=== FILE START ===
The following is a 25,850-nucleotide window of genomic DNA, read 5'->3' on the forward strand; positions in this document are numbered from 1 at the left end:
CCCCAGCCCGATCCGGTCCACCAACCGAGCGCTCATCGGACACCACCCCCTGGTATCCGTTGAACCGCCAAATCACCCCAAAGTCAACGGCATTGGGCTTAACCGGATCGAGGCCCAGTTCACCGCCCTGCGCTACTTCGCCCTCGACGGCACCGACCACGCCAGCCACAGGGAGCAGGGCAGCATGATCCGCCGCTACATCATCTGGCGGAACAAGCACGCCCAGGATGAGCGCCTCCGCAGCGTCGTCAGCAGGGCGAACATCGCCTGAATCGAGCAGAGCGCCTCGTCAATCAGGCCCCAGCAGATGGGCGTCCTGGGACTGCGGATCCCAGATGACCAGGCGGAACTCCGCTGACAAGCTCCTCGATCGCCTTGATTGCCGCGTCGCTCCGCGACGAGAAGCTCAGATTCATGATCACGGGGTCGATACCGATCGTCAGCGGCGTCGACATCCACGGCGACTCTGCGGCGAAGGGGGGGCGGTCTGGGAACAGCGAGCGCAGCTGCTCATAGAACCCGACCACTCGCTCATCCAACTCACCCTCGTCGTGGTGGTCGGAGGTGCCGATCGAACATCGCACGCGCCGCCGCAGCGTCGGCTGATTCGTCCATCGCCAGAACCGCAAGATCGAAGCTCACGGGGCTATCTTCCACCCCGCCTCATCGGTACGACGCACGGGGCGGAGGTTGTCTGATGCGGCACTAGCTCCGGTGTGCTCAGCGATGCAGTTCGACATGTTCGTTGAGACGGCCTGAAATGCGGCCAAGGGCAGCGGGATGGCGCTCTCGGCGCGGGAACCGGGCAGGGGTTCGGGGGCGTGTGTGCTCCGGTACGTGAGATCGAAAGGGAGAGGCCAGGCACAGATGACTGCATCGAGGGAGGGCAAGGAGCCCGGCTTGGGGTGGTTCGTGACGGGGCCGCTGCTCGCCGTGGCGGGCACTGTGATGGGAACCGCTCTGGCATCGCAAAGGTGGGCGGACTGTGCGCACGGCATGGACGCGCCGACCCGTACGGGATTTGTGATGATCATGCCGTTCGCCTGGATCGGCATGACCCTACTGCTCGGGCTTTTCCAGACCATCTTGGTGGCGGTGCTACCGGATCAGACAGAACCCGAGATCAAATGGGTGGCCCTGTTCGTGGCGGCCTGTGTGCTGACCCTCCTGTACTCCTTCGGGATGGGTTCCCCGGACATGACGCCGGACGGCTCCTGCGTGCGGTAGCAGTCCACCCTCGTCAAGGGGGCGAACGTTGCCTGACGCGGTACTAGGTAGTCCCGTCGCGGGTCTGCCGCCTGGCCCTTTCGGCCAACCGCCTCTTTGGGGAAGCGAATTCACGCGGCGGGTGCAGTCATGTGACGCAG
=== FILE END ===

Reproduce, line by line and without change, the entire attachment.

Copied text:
The following is a 25,850-nucleotide window of genomic DNA, read 5'->3' on the forward strand; positions in this document are numbered from 1 at the left end:
CCCCAGCCCGATCCGGTCCACCAACCGAGCGCTCATCGGACACCACCCCCTGGTATCCGTTGAACCGCCAAATCACCCCAAAGTCAACGGCATTGGGCTTAACCGGATCGAGGCCCAGTTCACCGCCCTGCGCTACTTCGCCCTCGACGGCACCGACCACGCCAGCCACAGGGAGCAGGGCAGCATGATCCGCCGCTACATCATCTGGCGGAACAAGCACGCCCAGGATGAGCGCCTCCGCAGCGTCGTCAGCAGGGCGAACATCGCCTGAATCGAGCAGAGCGCCTCGTCAATCAGGCCCCAGCAGATGGGCGTCCTGGGACTGCGGATCCCAGATGACCAGGCGGAACTCCGCTGACAAGCTCCTCGATCGCCTTGATTGCCGCGTCGCTCCGCGACGAGAAGCTCAGATTCATGATCACGGGGTCGATACCGATCGTCAGCGGCGTCGACATCCACGGCGACTCTGCGGCGAAGGGGGGGCGGTCTGGGAACAGCGAGCGCAGCTGCTCATAGAACCCGACCACTCGCTCATCCAACTCACCCTCGTCGTGGTGGTCGGAGGTGCCGATCGAACATCGCACGCGCCGCCGCAGCGTCGGCTGATTCGTCCATCGCCAGAACCGCAAGATCGAAGCTCACGGGGCTATCTTCCACCCCGCCTCATCGGTACGACGCACGGGGCGGAGGTTGTCTGATGCGGCACTAGCTCCGGTGTGCTCAGCGATGCAGTTCGACATGTTCGTTGAGACGGCCTGAAATGCGGCCAAGGGCAGCGGGATGGCGCTCTCGGCGCGGGAACCGGGCAGGGGTTCGGGGGCGTGTGTGCTCCGGTACGTGAGATCGAAAGGGAGAGGCCAGGCACAGATGACTGCATCGAGGGAGGGCAAGGAGCCCGGCTTGGGGTGGTTCGTGACGGGGCCGCTGCTCGCCGTGGCGGGCACTGTGATGGGAACCGCTCTGGCATCGCAAAGGTGGGCGGACTGTGCGCACGGCATGGACGCGCCGACCCGTACGGGATTTGTGATGATCATGCCGTTCGCCTGGATCGGCATGACCCTACTGCTCGGGCTTTTCCAGACCATCTTGGTGGCGGTGCTACCGGATCAGACAGAACCCGAGATCAAATGGGTGGCCCTGTTCGTGGCGGCCTGTGTGCTGACCCTCCTGTACTCCTTCGGGATGGGTTCCCCGGACATGACGCCGGACGGCTCCTGCGTGCGGTAGCAGTCCACCCTCGTCAAGGGGGCGAACGTTGCCTGACGCGGTACTAGGTAGTCCCGTCGCGGGTCTGCCGCCTGGCCCTTTCGGCCAACCGCCTCTTTGGGGAAGCGAATTCACGCGGCGGGTGCAGTCATGTGACGCAG